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The Centers for Disease Control and Prevention (CDC), describes trauma as “an event, or series of events, that causes moderate to severe stress reactions…[that are] characterized by a sense of horror, helplessness, serious injury, or the threat of serious injury or death.”

Trauma is subjective, as every individual is different, and an experience that one individual may perceive to be traumatic, another individual may not. Post-traumatic stress disorder (PTSD) is listed in the Diagnostic and Statistical Manual of Mental Disorders, Fifth Edition (DSM-5). It is defined by the Mayo Clinic as “a mental health condition that’s triggered by a terrifying event—either experiencing it or witnessing it.” Secondary PTSD, also known as vicarious trauma, secondhand trauma, secondary trauma, and PTSD by proxy, is the emotional distress that results when an individual hears about the first-hand trauma experience of another person (e.g., family member, close friend, neighbor, a stranger on the news, etc.). According to the National Alliance on Mental Illness, approximately 10 percent of women and five percent of men are likely to experience PTSD at some point in their lifetimes. There are many different methods of treatment for individuals recovering from trauma.

Family Therapy

The Mayo Clinic defines family therapy as “a type of psychological counseling (psychotherapy) that can help family members improve communication and resolve conflicts.” Often family therapy is used in conjunction with other psychotherapeutic approaches in one’s treatment plan for trauma. The Ackerman Institute asserts that family can be a “major source of healing and resilience in overcoming trauma.” The family system derives its motivational energy from the emotion that then is expressed in relationship interaction. Family therapy for PTSD focuses on the relationships between the trauma survivor and his or her family members. Proponents of this kind of therapy emphasize clear communication that allows for all members to safely express emotions. There are certain family therapy strategies that can be more successful in the treatment of trauma than others. Through working with the family, a mental health professional can identify which psychotherapeutic techniques and exercises are helpful in moving the family unit closer to realizing the collective therapeutic goals.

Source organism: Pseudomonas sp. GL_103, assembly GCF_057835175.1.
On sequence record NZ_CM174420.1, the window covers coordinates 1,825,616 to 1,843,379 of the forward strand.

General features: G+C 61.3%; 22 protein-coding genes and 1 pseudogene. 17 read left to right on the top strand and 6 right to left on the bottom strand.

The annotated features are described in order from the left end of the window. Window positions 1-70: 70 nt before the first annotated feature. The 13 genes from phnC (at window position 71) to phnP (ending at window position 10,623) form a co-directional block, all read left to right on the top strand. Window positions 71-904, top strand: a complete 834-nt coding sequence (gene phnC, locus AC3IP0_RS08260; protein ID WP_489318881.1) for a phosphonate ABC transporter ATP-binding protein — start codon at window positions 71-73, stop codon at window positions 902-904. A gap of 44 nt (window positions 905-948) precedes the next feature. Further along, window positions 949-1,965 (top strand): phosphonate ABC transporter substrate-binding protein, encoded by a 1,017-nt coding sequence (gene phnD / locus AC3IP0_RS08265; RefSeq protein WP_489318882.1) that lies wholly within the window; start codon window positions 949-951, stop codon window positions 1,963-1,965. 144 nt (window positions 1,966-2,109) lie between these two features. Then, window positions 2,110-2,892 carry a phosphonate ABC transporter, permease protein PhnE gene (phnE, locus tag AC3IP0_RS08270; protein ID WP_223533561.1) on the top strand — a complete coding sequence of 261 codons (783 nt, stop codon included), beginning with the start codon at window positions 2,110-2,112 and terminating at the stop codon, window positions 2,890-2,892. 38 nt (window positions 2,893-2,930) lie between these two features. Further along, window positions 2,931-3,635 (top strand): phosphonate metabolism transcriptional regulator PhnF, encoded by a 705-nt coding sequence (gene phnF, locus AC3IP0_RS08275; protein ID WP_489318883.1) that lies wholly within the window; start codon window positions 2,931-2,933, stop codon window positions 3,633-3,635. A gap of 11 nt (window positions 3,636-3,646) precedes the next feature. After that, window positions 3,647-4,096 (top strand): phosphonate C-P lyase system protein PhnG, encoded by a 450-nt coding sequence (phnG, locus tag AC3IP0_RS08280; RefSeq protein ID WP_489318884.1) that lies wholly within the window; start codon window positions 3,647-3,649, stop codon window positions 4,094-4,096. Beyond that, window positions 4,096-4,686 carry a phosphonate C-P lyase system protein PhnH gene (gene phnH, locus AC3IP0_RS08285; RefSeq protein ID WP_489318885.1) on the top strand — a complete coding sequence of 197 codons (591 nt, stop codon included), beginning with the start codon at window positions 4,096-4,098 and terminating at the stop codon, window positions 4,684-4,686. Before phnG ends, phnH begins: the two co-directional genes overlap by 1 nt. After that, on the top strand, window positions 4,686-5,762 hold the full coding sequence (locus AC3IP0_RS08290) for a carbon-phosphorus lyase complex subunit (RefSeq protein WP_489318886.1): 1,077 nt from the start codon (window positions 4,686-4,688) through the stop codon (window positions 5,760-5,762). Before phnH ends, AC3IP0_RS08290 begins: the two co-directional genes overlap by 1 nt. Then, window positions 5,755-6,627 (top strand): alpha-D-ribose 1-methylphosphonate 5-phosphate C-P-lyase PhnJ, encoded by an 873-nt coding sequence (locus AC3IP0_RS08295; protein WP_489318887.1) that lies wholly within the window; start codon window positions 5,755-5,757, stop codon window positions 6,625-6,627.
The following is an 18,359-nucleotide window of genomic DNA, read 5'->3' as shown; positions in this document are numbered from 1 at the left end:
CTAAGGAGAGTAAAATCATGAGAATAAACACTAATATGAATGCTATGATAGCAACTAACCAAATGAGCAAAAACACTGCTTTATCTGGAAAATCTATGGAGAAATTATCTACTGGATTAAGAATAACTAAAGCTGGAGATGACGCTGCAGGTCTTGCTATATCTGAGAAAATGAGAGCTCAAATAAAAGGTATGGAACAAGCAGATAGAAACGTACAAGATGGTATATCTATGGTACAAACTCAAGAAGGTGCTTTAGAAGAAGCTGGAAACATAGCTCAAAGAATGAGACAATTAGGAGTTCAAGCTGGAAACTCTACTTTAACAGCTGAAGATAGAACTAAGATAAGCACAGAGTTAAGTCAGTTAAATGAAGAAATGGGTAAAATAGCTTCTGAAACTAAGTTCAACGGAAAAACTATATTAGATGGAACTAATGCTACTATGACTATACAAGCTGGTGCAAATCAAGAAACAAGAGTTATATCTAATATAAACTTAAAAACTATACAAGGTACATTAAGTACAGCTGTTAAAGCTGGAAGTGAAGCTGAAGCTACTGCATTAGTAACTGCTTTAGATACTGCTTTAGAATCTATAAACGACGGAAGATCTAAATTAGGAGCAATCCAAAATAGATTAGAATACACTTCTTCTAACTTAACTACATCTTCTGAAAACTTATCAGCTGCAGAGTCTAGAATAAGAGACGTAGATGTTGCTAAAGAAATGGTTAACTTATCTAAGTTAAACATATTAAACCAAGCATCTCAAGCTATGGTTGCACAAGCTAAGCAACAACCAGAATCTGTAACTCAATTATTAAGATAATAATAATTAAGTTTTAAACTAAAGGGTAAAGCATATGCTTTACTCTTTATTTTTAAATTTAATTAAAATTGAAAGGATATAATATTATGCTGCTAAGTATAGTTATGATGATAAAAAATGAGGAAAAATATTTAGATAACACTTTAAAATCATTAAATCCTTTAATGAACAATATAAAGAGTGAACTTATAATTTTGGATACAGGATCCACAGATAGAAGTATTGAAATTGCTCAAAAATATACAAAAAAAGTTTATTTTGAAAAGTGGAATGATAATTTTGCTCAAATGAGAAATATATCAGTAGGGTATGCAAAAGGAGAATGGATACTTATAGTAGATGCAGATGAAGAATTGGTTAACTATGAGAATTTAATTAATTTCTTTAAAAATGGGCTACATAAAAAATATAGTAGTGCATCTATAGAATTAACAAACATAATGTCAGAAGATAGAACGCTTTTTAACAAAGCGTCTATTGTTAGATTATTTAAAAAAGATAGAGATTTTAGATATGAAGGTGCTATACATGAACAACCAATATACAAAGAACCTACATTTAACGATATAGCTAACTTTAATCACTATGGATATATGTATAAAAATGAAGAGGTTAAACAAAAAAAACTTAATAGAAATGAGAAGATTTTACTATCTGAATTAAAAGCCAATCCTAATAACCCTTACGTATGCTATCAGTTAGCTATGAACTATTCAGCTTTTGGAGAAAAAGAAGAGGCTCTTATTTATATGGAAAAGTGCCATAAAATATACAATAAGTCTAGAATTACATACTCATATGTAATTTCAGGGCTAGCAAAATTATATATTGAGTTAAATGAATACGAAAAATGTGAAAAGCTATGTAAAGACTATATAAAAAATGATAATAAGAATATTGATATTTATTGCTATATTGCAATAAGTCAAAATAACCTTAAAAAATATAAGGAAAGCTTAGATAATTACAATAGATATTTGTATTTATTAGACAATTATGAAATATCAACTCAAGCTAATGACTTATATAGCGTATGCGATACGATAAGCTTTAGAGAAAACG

Further Information and Support

Navigating the challenges that arise from living with mental illness, struggling with substance abuse, and/ or addiction can not only be all-consuming but are often impossible to effectively handle without proper support. If you are concerned for yourself or a loved one regarding mental illness, substance abuse, and/ or addiction we recommend reaching out for help as soon as possible. Bear in mind that you do not have to be on this journey alone. At {Upwell Advisors}, we offer unique, customized concierge therapeutic services to provide our clients with unparalleled support throughout every step of the recovery process.

If left untreated, substance abuse, addiction, and/ or mental illness can result in long-lasting and potentially life-threatening consequences. The earlier you seek support, the sooner you and your loved ones can return to leading happy, healthy, and fulfilling lives. Please do not hesitate to reach out for guidance. We welcome the opportunity to discuss how we might best be able to help you or your loved one in the recovery process. Feel free to reach out by phone at 917-475-6775. You are also welcome to contact us anytime via email at info@upwelladvisors.com. We look forward to supporting you on your journey.

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